New sites help savers cash in on forgotten funds

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New sites help savers cash in on forgotten funds


A 35-year-old man surnamed Bae hardly remembered that he made a bank account with Standard Chartered Bank Korea ten years ago, nor the fact that he placed some 20,000 won ($18.80) in there. But when he came across “finding lost bank accounts” on a list of the most popular search terms at the end of last year, he gave it a try and was reunited with his long-lost money.

Bae is one of a growing number of people that have benefited from the government’s initiative to find forgotten bank accounts at financial institutions as the growing amount of dormant money incurs maintenance costs. The move has taken off, with millions of people accessing the service and tens of billions of won reclaimed.

A site designed to track unclaimed insurance even froze for several days after its launch on Dec. 18 last year because of the huge number of visitors.

The Financial Supervisory Service is spearheading the efforts to collect information about bank accounts or credit card registration, while the Financial Services Commission is at the helm of the project to reunite clients with unclaimed insurance.

The service for tracing dormant bank accounts has been around since 2015, but the Financial Supervisory Service recently expanded the scope of the offering on an integrated platform -

The website, introduced in December, offers subscription information for bank accounts, credit card and loans. Users are able to move deposits from inactive accounts to other banks and delete the unused ones.

The watchdog plans to extend their services to include savings banks and securities companies in August and launch a mobile platform in February.

An average of 77,000 people visit the site and track their accounts every day, according to the Financial Supervisory Service. Between Dec. 19 and 31, a total of 925,000 people flocked to the site and canceled 320,000 bank accounts holding 32.4 billion won.

The endeavor came as an increasing amount of cash is languishing in forgotten accounts. More than 1.4 trillion won is held in inactive bank accounts as of June last year, according to the Financial Supervisory Service.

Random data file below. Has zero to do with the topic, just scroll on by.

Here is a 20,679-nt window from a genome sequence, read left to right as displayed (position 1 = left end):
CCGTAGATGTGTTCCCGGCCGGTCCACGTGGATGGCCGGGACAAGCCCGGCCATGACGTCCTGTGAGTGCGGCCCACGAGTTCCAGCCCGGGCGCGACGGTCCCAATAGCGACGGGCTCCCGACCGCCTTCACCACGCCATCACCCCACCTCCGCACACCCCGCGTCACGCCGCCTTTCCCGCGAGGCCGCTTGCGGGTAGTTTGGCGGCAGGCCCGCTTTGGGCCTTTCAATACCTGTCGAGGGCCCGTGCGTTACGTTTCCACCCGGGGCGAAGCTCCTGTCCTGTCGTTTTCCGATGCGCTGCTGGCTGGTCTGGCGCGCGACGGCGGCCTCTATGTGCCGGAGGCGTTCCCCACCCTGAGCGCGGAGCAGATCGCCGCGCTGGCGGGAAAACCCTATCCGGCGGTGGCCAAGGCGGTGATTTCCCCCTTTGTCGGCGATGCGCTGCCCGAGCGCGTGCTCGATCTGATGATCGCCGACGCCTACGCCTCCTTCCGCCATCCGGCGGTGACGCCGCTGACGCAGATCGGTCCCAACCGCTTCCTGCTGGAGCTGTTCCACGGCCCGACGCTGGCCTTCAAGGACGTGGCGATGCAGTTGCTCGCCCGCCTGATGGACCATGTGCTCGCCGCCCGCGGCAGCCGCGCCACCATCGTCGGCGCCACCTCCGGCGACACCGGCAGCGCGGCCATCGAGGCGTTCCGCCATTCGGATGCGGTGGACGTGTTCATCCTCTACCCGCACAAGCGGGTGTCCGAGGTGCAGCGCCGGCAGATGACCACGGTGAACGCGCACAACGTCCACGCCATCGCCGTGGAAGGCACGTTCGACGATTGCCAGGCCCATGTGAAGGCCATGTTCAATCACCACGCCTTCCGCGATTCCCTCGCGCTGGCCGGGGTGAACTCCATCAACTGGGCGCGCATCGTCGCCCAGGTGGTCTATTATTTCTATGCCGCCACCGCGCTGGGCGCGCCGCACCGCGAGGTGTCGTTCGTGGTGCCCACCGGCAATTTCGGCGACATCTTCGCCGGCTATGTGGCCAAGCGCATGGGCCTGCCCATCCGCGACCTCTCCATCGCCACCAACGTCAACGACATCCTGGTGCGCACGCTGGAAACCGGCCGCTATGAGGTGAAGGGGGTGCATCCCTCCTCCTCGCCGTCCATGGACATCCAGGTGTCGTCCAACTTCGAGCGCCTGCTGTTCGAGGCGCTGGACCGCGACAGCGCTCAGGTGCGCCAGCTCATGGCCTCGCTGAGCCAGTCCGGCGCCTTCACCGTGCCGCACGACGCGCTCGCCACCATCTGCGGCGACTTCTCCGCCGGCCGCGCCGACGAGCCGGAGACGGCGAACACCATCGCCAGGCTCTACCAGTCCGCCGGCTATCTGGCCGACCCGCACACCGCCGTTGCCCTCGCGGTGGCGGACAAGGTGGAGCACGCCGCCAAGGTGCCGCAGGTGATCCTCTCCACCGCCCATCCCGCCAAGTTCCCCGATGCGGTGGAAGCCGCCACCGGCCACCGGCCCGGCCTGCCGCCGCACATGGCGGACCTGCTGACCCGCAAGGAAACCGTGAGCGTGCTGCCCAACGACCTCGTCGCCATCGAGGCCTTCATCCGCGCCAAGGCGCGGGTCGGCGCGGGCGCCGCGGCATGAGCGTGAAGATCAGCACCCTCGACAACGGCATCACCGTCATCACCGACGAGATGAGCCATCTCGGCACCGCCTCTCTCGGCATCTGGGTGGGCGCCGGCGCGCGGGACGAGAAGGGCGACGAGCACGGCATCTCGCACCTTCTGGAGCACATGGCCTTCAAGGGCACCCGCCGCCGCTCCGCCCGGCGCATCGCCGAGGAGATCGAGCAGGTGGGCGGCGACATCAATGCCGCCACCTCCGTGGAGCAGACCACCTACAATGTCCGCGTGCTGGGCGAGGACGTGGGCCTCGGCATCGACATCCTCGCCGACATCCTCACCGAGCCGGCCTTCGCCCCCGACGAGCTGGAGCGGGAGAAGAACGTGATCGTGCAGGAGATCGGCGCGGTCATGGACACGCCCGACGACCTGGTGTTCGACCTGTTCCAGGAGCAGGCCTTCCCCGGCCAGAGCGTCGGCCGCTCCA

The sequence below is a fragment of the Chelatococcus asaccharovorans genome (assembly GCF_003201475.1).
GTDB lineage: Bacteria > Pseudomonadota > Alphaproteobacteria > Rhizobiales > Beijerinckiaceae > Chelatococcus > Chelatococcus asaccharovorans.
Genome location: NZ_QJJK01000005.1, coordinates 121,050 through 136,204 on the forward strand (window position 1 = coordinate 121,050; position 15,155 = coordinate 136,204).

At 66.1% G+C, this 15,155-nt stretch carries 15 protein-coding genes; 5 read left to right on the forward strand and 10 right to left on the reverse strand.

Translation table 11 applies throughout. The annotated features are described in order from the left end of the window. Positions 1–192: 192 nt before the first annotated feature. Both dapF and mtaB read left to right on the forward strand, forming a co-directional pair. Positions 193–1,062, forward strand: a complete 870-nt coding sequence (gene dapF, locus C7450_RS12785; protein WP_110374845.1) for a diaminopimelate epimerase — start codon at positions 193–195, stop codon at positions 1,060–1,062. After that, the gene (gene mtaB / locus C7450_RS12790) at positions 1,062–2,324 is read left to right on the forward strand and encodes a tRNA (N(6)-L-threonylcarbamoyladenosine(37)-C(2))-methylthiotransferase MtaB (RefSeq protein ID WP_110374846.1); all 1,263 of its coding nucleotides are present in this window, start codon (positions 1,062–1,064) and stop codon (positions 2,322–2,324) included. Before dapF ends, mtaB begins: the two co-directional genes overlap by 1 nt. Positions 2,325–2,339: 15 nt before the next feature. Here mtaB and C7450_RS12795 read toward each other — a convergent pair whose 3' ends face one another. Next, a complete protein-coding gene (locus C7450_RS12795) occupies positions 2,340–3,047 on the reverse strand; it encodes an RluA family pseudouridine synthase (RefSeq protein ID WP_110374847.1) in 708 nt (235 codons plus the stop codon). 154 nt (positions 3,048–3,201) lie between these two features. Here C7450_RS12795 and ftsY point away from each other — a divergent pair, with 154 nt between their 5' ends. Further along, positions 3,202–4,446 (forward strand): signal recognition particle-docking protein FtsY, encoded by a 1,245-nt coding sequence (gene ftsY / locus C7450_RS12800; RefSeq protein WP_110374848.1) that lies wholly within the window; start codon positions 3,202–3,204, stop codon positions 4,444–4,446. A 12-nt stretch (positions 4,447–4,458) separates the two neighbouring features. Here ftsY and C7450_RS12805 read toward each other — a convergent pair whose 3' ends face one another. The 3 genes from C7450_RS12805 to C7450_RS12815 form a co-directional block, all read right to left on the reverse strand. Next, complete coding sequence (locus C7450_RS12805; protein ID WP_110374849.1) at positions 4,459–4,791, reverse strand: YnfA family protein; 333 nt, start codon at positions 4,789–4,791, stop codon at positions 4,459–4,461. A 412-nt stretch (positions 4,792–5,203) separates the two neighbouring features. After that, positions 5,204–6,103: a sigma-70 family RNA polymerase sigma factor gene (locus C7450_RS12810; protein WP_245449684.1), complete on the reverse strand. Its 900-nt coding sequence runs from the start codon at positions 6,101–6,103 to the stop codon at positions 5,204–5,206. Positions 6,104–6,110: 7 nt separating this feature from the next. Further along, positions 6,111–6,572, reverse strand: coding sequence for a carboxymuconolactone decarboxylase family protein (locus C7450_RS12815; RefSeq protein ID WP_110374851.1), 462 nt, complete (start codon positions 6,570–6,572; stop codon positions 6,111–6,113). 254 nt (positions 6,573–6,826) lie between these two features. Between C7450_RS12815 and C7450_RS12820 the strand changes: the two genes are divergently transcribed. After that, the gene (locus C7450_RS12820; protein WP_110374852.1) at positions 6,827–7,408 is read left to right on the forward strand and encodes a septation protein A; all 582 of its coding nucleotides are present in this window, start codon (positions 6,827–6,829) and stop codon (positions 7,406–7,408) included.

The tech-savvy public is responding to the move as the services launched by the financial regulators often emerged on the most-searched words list on major portal sites Naver and Daum.

When the Financial Services Commission launched a site that allows people to trace forgotten insurance on Dec.18, it went down for hours due to heavy traffic.

The site handled 1.8 million people’s requests and more than 500 billion won was reclaimed as of Jan. 17, according to a source at the financial regulator.

When this reporter accessed the site on Dec. 26, it still appeared to be having trouble handing the flood of visitors.

A notification explained that 1,498 people were waiting to go on the site.

Once the reporter entered the site, it took about five minutes to see the result after completing a certification process using a phone number and public authentication system.

Unfortunately, there was not a single penny to be reclaimed.

The requirement for the public authentication system and a set of security programs makes it hard for foreigners to use the service, said a source at Korea Life Insurance Association that jointly operates the insurance reclaiming service.

“We could consider opening the service for expats if there is demand,” the source said, “but for now, foreigners can’t use the service because of the issue related to the identity certification process.”

The Financial Services Commission said that 7.4 trillion won worth of insurance remains unclaimed.

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